Well it’s another week gone by and here’s what I thought was interesting reading.
It’s interesting that the US rejected the auto-maker’s plans to restructure and Canada followed, but still gave them $4 billion. Aren’t we tired of bailouts yet?
The US House is set to release a draft version of their cap and trade bill. It should be interesting to see if there is any real details in the draft, since the impact is usually mostly based on weather you allocate or auction the credits.
Brip Blap talks about giving up on your career.
Tim Ferris has some tips on automating your money.
Preet has an interesting lead on financial advisor suicide.
FT asks is your home an investment?
Savings is a difficult art form. I say an art form because how you do it is all rather personal. You might shop for clothes second hand, I may eat less meat or someone else might skip their summer vacation. The methods of getting to your goals are all very different.
I would say in my savings progress I went from spending a bit more than I should to spending almost nothing I didn’t need for a while. Then more recently I’ve been moving a bit away from savings and beefing up spending again. Why? I realized I don’t need another dollar for the pile. Saving more at some point becomes a bit meaningless.
I had a raise from work in January and most of it did go to savings, yet at the same time I did increase our spending. Now with my wife sent to go back to work she might make more than I’ve forecast in my retirement plan. If that is the case I’ve decided I don’t want to increase our savings again. I ran the model to find out how much early we could retire if I put that money in savings. The result we could retire a year earlier at best. That seems like such a minor amount of time for the lose of potential in the present.
I’m happy with our savings rate right now and the plan requires a certain amount of compounding to work. So to cut that time down any further requires significant more savings. How much? Well I ran the numbers with putting even extra dime at savings and assuming decent raises for myself until I quit. The result was retirement at age 42.
Three years earlier for being a miser for the next decade or so. That just doesn’t seem worth it to me. I want to enjoy my life now and in retirement. So I don’t feel the need to push it much further with my savings plan. Yet at the same time I don’t want to fall into the trap of lifestyle inflation where my lifestyle spending expands every time I get a raise.
So I’m likely going to cut the difference. Half of each unexpected income increase will go towards long term savings. The other half will go towards spending in the near term. Perhaps I’ll take a nicer vacation next year or we may do a renovation to the kitchen a bit earlier than I planned. I’m not sure where the extra money will go but I imagine I’ll come up with something that will make me happy.
So have you ever ran into this? At what point was saving that next dollar a bit of a waste for you? How have you dealt with it?
So another Earth Hour is fast approaching tomorrow night people will turn off their lights from 8:30pm to 9:30pm in their local time zone. Some people may recall I did an extended period of this last year. So is this going to change the world? Ah, no.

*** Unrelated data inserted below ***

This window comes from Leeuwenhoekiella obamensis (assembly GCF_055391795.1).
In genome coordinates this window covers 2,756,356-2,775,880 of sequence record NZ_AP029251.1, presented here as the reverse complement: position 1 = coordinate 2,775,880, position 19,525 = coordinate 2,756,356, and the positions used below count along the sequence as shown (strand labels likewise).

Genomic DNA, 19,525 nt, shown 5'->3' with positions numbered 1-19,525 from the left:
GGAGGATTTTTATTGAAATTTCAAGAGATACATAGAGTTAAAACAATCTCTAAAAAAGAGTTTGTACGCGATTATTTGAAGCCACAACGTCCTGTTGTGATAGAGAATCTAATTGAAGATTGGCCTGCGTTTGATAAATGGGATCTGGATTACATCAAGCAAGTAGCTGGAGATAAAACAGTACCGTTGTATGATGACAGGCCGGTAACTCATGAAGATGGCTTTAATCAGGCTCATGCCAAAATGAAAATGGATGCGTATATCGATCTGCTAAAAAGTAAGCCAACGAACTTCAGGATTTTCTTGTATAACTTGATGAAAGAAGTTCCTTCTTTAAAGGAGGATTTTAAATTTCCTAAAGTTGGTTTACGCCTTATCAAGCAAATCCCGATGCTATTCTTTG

Let’s do the math shall we: there is approximately 400,000 residential users of power in SK. So let’s say for practical purposes we get 80% of the people trying it (I know, not likely) and they on average turn off two regular bulbs each. 60 W x 2 x 400,000 x 0.8 = 38.4 MW. The grid average yesterday when I was at work was about 2500 MW. So the total savings would be 1.5% for one hour. So almost nothing.
So what’s the point? If nothing else it is an excellent PR campaign that people can easily get involved with thinking about their energy usage. Yet to really get people to be serious about their energy usage you need to put in some price influences. Some common ideas include: have threshold billing, so if you are a higher user of power in a month you pay more on that power. Another idea is to use time of day billing to get people to shift power loads from the noon and supper time peaks.
The overall point is people won’t change their usage now, since the payback is so low. Yet under more expensive power it becomes more attractive to change habits. Education will only go so far to get really change you need to hit people in the pocket book. This will even apply to business as well. Now this can be started either now as a demand management exercise or it can start later after there is no chose to raise rates to cover new pollution control technologies like an FGD for SOx or carbon injection for mercury control and eventually something to deal with CO2. Cheap power is coming to an end shortly regardless. Even in those places with large amounts of hydro eclectic generation, the market demand from other regions will edge rates up everywhere.
Yet for now, enjoy the party. Get out some candles, perhaps something to drink and sit down and visit with some friends. Make the evening something fun. Just don’t get fooled into thinking your saving the world by doing it.